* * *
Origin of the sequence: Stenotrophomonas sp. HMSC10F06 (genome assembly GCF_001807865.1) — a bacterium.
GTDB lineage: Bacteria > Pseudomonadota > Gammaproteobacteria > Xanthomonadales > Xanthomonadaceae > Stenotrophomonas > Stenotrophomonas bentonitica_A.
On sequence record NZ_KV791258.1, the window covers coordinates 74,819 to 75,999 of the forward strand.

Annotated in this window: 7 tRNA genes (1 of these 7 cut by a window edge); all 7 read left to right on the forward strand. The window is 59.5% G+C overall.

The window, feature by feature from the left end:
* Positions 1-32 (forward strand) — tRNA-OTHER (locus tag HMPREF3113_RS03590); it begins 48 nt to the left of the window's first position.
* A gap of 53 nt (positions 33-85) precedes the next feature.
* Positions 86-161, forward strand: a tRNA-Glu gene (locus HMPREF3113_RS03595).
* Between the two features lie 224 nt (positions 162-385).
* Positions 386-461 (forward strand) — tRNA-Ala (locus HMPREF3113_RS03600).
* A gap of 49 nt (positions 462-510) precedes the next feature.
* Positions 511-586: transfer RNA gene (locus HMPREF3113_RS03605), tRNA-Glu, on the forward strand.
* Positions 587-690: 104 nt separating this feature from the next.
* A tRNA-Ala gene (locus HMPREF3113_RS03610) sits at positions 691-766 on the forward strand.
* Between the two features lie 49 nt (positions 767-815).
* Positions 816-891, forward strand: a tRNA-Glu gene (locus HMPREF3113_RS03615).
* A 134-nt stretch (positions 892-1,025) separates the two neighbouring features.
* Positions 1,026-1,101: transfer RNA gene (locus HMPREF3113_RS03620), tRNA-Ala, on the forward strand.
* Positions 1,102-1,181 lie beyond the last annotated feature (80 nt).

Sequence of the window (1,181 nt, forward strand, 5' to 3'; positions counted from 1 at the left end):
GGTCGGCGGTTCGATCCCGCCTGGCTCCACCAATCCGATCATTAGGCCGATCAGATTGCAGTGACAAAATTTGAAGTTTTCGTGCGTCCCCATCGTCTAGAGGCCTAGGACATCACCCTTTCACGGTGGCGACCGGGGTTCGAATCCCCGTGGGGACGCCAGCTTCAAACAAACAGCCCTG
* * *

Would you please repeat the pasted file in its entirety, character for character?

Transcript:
Origin of the sequence: Stenotrophomonas sp. HMSC10F06 (genome assembly GCF_001807865.1) — a bacterium.
GTDB lineage: Bacteria > Pseudomonadota > Gammaproteobacteria > Xanthomonadales > Xanthomonadaceae > Stenotrophomonas > Stenotrophomonas bentonitica_A.
On sequence record NZ_KV791258.1, the window covers coordinates 74,819 to 75,999 of the forward strand.

Annotated in this window: 7 tRNA genes (1 of these 7 cut by a window edge); all 7 read left to right on the forward strand. The window is 59.5% G+C overall.

The window, feature by feature from the left end:
* Positions 1-32 (forward strand) — tRNA-OTHER (locus tag HMPREF3113_RS03590); it begins 48 nt to the left of the window's first position.
* A gap of 53 nt (positions 33-85) precedes the next feature.
* Positions 86-161, forward strand: a tRNA-Glu gene (locus HMPREF3113_RS03595).
* Between the two features lie 224 nt (positions 162-385).
* Positions 386-461 (forward strand) — tRNA-Ala (locus HMPREF3113_RS03600).
* A gap of 49 nt (positions 462-510) precedes the next feature.
* Positions 511-586: transfer RNA gene (locus HMPREF3113_RS03605), tRNA-Glu, on the forward strand.
* Positions 587-690: 104 nt separating this feature from the next.
* A tRNA-Ala gene (locus HMPREF3113_RS03610) sits at positions 691-766 on the forward strand.
* Between the two features lie 49 nt (positions 767-815).
* Positions 816-891, forward strand: a tRNA-Glu gene (locus HMPREF3113_RS03615).
* A 134-nt stretch (positions 892-1,025) separates the two neighbouring features.
* Positions 1,026-1,101: transfer RNA gene (locus HMPREF3113_RS03620), tRNA-Ala, on the forward strand.
* Positions 1,102-1,181 lie beyond the last annotated feature (80 nt).

Sequence of the window (1,181 nt, forward strand, 5' to 3'; positions counted from 1 at the left end):
GGTCGGCGGTTCGATCCCGCCTGGCTCCACCAATCCGATCATTAGGCCGATCAGATTGCAGTGACAAAATTTGAAGTTTTCGTGCGTCCCCATCGTCTAGAGGCCTAGGACATCACCCTTTCACGGTGGCGACCGGGGTTCGAATCCCCGTGGGGACGCCAGCTTCAAACAAACAGCCCTG